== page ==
A man types on a computer keyboard in this illustration picture taken February 28, 2013
A man types on a computer keyboard in this illustration picture taken February 28, 2013.REUTERS/Kacper Pempel/Illustration/File Phot

Indian journalist Neha Dixit has alleged receiving death and rape threats from an anonymous person who, she said, has been stalking her for quite some time.

Sharing her harrowing experience on social media, Dixit, who is one among the several recipients of the 2019 International Press Freedom Awards, said that someone tried to break into her house on January 25 at around 9 p.m., following which she filed a complaint in a local police station.

Target of web-based threats

Dixit has covered stories related to national politics, gender equality, and social justice in print, television as well as online media for more than a decade.

Narrating the incident, she said she has long been a target of threats and harassment, both online and offline, due to the nature of her investigations, particularly her reportage about extrajudicial killings, illegal detention using draconian laws and trafficking of Assamese girls by a right-wing group to 'inculcate' them with nationalist ideology, many among others.

Dixit, in a tweet on Wednesday, said she has been physically stalked since September 2020.

The stalker, she said, identifies her "exact physical location" through phone calls, threatening her with "rape, acid attack and death, dearly bringing my profession as a journalist into the conversation". Several numbers have been used to make calls through three-four different voices and over two dozen phone numbers, she added.

People's response to death threat appeals

"I have filed a police complaint at the local police station today and the police is investigating," Dixit said.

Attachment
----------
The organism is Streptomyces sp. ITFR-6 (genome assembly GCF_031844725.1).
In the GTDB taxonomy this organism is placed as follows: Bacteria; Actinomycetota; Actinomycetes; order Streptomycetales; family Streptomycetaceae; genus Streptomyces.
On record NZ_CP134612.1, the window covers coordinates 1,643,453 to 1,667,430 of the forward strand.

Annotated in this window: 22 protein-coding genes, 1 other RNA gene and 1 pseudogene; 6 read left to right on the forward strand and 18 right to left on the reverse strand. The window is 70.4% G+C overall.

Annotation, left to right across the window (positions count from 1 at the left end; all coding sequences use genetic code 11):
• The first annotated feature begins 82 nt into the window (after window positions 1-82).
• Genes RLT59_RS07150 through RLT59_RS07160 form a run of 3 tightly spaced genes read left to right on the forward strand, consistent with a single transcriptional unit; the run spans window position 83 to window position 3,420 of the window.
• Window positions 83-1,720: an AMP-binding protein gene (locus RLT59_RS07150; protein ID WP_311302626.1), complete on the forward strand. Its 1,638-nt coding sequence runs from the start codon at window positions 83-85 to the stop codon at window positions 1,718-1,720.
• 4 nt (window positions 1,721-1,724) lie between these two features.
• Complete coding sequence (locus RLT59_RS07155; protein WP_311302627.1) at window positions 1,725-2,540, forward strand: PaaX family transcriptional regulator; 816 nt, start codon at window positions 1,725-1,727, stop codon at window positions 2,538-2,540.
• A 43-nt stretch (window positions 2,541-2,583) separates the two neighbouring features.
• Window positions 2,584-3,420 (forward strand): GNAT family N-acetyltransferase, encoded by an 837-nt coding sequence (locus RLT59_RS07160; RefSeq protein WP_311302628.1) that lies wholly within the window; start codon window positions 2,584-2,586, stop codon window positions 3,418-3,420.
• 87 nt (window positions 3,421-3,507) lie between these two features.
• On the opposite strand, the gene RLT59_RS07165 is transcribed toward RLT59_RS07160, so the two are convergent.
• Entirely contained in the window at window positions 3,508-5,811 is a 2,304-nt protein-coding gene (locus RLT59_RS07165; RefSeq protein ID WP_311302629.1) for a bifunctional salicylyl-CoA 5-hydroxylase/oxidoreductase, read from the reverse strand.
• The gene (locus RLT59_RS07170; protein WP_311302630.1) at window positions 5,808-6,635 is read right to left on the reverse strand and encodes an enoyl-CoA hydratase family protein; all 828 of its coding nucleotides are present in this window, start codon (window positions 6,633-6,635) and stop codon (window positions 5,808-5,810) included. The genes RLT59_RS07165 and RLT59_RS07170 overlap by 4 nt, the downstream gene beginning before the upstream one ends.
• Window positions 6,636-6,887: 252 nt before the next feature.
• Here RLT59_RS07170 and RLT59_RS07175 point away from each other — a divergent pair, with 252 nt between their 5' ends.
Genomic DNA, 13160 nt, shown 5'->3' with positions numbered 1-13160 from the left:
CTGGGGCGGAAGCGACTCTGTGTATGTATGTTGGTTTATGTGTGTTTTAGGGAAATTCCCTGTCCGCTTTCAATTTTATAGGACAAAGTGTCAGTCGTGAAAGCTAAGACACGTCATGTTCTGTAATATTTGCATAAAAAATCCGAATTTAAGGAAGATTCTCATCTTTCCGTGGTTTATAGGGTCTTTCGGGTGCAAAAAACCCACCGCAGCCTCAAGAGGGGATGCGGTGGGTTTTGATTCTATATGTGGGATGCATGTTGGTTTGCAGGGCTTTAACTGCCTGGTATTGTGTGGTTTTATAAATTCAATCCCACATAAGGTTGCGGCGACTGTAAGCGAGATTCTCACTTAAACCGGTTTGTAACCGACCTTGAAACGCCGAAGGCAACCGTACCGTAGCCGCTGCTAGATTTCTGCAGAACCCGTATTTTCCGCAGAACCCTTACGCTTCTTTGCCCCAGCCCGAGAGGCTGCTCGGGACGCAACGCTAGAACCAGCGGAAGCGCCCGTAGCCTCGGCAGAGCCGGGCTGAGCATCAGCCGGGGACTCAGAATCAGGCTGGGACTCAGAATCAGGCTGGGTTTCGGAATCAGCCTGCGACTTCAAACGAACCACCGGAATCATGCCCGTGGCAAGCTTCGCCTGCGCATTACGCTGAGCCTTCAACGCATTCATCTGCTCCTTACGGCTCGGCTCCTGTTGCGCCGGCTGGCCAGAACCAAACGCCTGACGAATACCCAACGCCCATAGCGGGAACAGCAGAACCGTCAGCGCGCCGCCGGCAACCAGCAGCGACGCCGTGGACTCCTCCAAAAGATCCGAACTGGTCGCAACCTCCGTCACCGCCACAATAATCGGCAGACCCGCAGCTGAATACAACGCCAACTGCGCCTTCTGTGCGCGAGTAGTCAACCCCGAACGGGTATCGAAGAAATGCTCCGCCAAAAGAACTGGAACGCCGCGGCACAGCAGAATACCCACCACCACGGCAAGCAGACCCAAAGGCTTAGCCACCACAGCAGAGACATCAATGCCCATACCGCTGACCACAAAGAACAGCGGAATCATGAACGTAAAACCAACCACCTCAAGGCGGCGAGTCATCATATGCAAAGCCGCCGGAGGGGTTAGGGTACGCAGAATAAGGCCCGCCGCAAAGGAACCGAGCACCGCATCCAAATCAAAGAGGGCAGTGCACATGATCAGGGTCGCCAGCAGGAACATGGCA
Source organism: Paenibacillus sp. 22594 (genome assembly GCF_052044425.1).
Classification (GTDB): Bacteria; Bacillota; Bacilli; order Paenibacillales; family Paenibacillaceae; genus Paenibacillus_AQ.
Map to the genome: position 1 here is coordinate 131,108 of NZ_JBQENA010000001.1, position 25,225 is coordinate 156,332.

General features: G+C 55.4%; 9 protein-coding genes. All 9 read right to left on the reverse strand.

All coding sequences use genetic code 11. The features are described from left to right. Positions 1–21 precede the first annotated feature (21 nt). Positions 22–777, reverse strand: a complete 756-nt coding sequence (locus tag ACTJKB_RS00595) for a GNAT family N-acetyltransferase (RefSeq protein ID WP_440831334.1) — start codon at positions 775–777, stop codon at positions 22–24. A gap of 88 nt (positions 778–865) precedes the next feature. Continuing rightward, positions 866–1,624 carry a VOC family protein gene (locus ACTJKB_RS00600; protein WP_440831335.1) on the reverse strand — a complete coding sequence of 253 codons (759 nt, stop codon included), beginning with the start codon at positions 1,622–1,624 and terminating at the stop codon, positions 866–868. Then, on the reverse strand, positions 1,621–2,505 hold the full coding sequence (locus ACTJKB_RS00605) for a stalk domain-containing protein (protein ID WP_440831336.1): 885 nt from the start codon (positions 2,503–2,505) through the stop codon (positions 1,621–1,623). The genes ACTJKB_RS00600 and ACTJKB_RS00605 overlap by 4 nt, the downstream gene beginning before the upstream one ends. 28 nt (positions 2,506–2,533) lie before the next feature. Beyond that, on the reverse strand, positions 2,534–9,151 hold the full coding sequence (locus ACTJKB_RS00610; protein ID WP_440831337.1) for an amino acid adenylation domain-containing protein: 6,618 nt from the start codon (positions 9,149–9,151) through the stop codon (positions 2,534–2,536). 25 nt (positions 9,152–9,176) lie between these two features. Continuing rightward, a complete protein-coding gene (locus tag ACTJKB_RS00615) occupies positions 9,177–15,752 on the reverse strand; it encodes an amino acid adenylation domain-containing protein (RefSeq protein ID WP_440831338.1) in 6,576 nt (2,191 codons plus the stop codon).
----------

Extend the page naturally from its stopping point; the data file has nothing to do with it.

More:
She said she has shared her story online because each day there are lots of incidents related to online trolling and so it is time, that a sincere effort to tackle the offline, physical threats and attacks needs to be undertaken immediately.

"Looking at the recent precedents where so many journalists, artists, filmmakers, activists, academics have faced violence, some killed, for doing their job, it is imperative that we start paying attention to violence beyond the online world," she added.

Dixit, in the past as well, has revealed numerous times that her blatant reports on extrajudicial killings in Uttar Pradesh have led to high-ranking police officials threaten her as well as her family at the same time. She also reportedly revealed that she faces nearly 300 abusive messages each day.

How women are singled out for vile abuse?

Disinformation about gender and open criticism are the main reasons for affecting the public perception of women who speak out loud. This is why some women at the very beginning of their careers become victims of such abuses and permanently choose not to enter public-facing careers ever again.

Scroll recently cited a study that found that women tend to majorly reduce their engagement online to avoid ongoing or potential harassment. One of the participants in the study said that she had to "wade through all this filth... to just do the basic function of participating" on social media.

These sentiments showcase the harsh realities that women must realize they may face in case they wish to engage online.

The problem is our laws are just not set up for this. They are only based on the idea of having a crime and a perpetrator rather than being oriented around victims or targets. Law enforcers should take note that in abuses like these, there are harassment laws or stalking laws that pertain to a pattern of behavior over time. And they should delay in taking action to tackle the crime any further.